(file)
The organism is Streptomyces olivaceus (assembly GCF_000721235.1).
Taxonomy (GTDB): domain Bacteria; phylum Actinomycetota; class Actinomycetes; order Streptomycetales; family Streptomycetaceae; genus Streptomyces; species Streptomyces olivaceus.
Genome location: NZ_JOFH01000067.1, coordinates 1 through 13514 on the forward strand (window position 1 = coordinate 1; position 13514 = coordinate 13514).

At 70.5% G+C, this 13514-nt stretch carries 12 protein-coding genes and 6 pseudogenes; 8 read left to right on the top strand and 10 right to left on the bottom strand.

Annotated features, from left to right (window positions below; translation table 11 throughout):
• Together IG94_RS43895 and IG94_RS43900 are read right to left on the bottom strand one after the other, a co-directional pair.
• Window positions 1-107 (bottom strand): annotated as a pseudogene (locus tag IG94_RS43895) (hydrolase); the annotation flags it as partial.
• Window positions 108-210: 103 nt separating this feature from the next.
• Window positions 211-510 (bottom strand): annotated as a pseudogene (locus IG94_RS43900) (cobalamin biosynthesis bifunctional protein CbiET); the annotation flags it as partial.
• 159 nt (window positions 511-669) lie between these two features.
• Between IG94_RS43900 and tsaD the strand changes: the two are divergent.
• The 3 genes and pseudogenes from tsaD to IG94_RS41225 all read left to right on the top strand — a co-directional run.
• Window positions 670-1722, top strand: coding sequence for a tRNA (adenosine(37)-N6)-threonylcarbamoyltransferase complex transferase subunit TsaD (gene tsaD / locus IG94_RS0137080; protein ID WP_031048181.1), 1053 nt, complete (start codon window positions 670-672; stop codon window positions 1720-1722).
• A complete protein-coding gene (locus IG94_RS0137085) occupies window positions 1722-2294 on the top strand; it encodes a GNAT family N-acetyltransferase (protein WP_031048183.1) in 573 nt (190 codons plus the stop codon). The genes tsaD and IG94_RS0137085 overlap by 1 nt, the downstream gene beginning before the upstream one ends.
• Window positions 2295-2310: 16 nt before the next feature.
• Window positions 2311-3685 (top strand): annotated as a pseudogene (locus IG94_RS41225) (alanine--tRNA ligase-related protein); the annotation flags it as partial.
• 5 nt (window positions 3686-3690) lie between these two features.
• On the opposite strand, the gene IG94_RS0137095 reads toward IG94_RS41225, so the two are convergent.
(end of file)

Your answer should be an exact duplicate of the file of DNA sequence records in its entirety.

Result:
The organism is Streptomyces olivaceus (assembly GCF_000721235.1).
Taxonomy (GTDB): domain Bacteria; phylum Actinomycetota; class Actinomycetes; order Streptomycetales; family Streptomycetaceae; genus Streptomyces; species Streptomyces olivaceus.
Genome location: NZ_JOFH01000067.1, coordinates 1 through 13514 on the forward strand (window position 1 = coordinate 1; position 13514 = coordinate 13514).

At 70.5% G+C, this 13514-nt stretch carries 12 protein-coding genes and 6 pseudogenes; 8 read left to right on the top strand and 10 right to left on the bottom strand.

Annotated features, from left to right (window positions below; translation table 11 throughout):
• Together IG94_RS43895 and IG94_RS43900 are read right to left on the bottom strand one after the other, a co-directional pair.
• Window positions 1-107 (bottom strand): annotated as a pseudogene (locus tag IG94_RS43895) (hydrolase); the annotation flags it as partial.
• Window positions 108-210: 103 nt separating this feature from the next.
• Window positions 211-510 (bottom strand): annotated as a pseudogene (locus IG94_RS43900) (cobalamin biosynthesis bifunctional protein CbiET); the annotation flags it as partial.
• 159 nt (window positions 511-669) lie between these two features.
• Between IG94_RS43900 and tsaD the strand changes: the two are divergent.
• The 3 genes and pseudogenes from tsaD to IG94_RS41225 all read left to right on the top strand — a co-directional run.
• Window positions 670-1722, top strand: coding sequence for a tRNA (adenosine(37)-N6)-threonylcarbamoyltransferase complex transferase subunit TsaD (gene tsaD / locus IG94_RS0137080; protein ID WP_031048181.1), 1053 nt, complete (start codon window positions 670-672; stop codon window positions 1720-1722).
• A complete protein-coding gene (locus IG94_RS0137085) occupies window positions 1722-2294 on the top strand; it encodes a GNAT family N-acetyltransferase (protein WP_031048183.1) in 573 nt (190 codons plus the stop codon). The genes tsaD and IG94_RS0137085 overlap by 1 nt, the downstream gene beginning before the upstream one ends.
• Window positions 2295-2310: 16 nt before the next feature.
• Window positions 2311-3685 (top strand): annotated as a pseudogene (locus IG94_RS41225) (alanine--tRNA ligase-related protein); the annotation flags it as partial.
• 5 nt (window positions 3686-3690) lie between these two features.
• On the opposite strand, the gene IG94_RS0137095 reads toward IG94_RS41225, so the two are convergent.